In our population-based study on adult Chinese living in Greater Beijing, the 10-year incidence of pterygia was 2.9 ± 0.3% per eye and 4.9 ± 0.4% per subject. In 78% of the subjects, the incident pterygia had occurred unilaterally, and in 99% of the eyes, the incident pterygium was located nasally. Of 44 participants with unilateral pterygium in 2001, six (13.6%) subjects developed an incident pterygium in the fellow eye during the 10-year follow up. The 10-year incidence of pterygia was associated with the rural region of habitation (P < 0.001; OR: 0.24) and lower fasting blood concentration of glucose (P = 0.009; OR: 0.82). 
The 9-year incidence of pterygia reported in the Barbados Eye Study on an African Caribbean population was 12% or 1.32% per year. 14 Compared with the Barbados Eye Study, the incidence of pterygia in our study was considerably lower. The reason for the difference between both studies may have been the prominent differences in climate, with a tropical sunny climate with high ultraviolet radiation exposure in the Caribbean region and cold winters and dusty summers in Beijing in North China. Correspondingly, the main factor associated with the incidence of pterygia in the Beijing Eye Study was the rural region of habitation. There have been no other major longitudinal studies on the incidence of pterygia, the results of which could be compared with the findings in our investigation. 
One of the factors that have so far been considered to be associated with pterygia was age. In our longitudinal study, however, age was not significantly associated with the incidence of pterygia. A similar finding was reported in the Barbados Eye Study. 14 The paradox may be explained by an age-independent constant increase in the prevalence of pterygia, so that the prevalence, however, not the incidence, increases with age. Correspondingly, cross-sectional studies have clearly shown an age-related increase in the prevalence of pterygia. The association between pterygia and the rural region of habitation as found in our study on the incidence of the disorder is parallel to the association between the prevalence of pterygia and the rural region as found in Victoria, Australia, where the prevalence of pterygia was 5-fold that in rural residents than that in urban residents. 5  
The findings of our study may have clinical implications, since a pterygium in its advanced stage needs to be operated to avoid a scar formation in the optical center of the cornea and corneal astigmatism and to prevent a restriction of the motility of the globe, usually into a direction opposite that of the pterygium. In agreement with the notion that exposure to ultraviolet light is a risk factor for the development of pterygia, the incidence in our study population in North China was considerably lower than that in the African Caribbean population. 14 Consequently, it may indicate a lower need for pterygium surgery in North China as compared with the Caribbean region. In a similar manner, pterygia may be a less frequent reason for corneal scars and visual impairment in North China than that in equatorial countries. The causes for the association between a higher incidence of pterygia and a lower fasting blood concentration of glucose have remained unclear. One of the causes could be a survival bias since patients with diabetes mellitus may not have survived the 10-year follow-up period in the same percentage as did nondiabetic participants.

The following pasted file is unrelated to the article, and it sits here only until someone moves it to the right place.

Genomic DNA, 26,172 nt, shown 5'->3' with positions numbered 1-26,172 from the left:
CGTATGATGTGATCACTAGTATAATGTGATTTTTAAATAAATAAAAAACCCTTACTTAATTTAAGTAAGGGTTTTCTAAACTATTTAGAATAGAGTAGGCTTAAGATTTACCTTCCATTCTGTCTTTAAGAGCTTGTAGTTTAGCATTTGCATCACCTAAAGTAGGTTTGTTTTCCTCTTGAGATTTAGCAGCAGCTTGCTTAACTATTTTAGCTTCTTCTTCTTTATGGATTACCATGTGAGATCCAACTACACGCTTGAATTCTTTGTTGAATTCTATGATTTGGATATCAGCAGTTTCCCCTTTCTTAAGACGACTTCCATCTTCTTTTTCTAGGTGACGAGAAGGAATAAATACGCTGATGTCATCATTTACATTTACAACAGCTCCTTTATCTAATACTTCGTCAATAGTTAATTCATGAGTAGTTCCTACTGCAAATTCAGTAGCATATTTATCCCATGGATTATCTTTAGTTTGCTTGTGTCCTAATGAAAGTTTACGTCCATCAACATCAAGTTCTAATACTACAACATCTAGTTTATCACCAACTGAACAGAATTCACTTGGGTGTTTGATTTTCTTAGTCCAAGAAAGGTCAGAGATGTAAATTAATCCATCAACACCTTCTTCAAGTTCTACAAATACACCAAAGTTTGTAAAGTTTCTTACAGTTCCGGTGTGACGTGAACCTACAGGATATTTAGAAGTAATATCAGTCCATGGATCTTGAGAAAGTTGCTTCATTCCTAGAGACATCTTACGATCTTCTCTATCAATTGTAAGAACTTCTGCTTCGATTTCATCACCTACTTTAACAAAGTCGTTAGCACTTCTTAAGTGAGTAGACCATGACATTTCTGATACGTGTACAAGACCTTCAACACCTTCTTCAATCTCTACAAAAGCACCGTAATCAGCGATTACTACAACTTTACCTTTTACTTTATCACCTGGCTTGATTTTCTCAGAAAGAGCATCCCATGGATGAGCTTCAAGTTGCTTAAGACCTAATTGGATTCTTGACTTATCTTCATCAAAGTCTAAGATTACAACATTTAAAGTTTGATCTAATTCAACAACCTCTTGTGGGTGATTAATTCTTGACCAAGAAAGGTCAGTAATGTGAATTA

Potential limitations of our study should be mentioned. First, as in any population-based study, selection bias could have accentuated some estimates and masked others. The overall participation rate in our survey was 60.7% of the original cohort, or 66.4% of the survivors, so that it is possible that nonparticipation may have influenced the results of our study. In particular, one may have to take into account that there were statistically significant differences in age, region of habitation, profession as a peasant, and systolic blood pressure between participants of the Beijing Eye Study 2001 who were included in the present investigation and those who had died before 2011 and those who did not return for the follow-up examination in 2011 (Table 1). One may also have to consider, however, that the follow-up period of 10 years was relatively long, so that age-related mortality will have affected more markedly elderly people than young participants of 2001. It may explain the significant differences in age and age-related parameters between the study participants and nonparticipants. It has remained unclear whether these differences influenced the results, that is, led to an overestimation or underestimation of the incidence of pterygium. Second, previous pterygium surgery might have remained undetected if it was not reported in the questionnaire in 2011, so that the true incidence of pterygia may have been underestimated. However, since subjects may remember a previous eye surgery and since a previous surgery on an advanced pterygium usually leaves scars on the corneal surface, which can be detected by slit-lamp examination and on corneal photographs, it may be unlikely that this potential weakness of the study may have significantly influenced its results. If an eye showed a scar on the cornea in the typical location for a previous pterygium and if the subjects described the previous lesion typical for a pterygium, this eye was counted as incident pterygium (if there was no pterygium present in the 2001 baseline examination). Pterygia in their early stage, which usually do not leave a corneal scar after surgical removal, were unlikely operated during the study period since the medical infrastructure in the study period and in the study region was not so well developed that patients with a minor form of a pterygium went for surgery. Third, ultraviolet light exposure data were not collected, although ultraviolet light has been discussed to be a major risk factor for incident pterygia. 111 As a surrogate of ultraviolet light or outdoor activity, however, we used the profession as peasant. It revealed that in univariate analysis, the 10-year incidence of pterygia was significantly associated with the profession as a peasant (P < 0.001), whereas in multivariate analysis after adjustment for region of habitation and fasting blood concentration of glucose, occupation as farmer was no longer significantly (P = 0.47) associated with the incidence of pterygia. Strengths of our study are that it was the first longitudinal study from China to report on the incidence of pterygia and the second longitudinal study on the topic overall; that the follow-up period with 10 years was relatively long; and that the study included a relatively large population.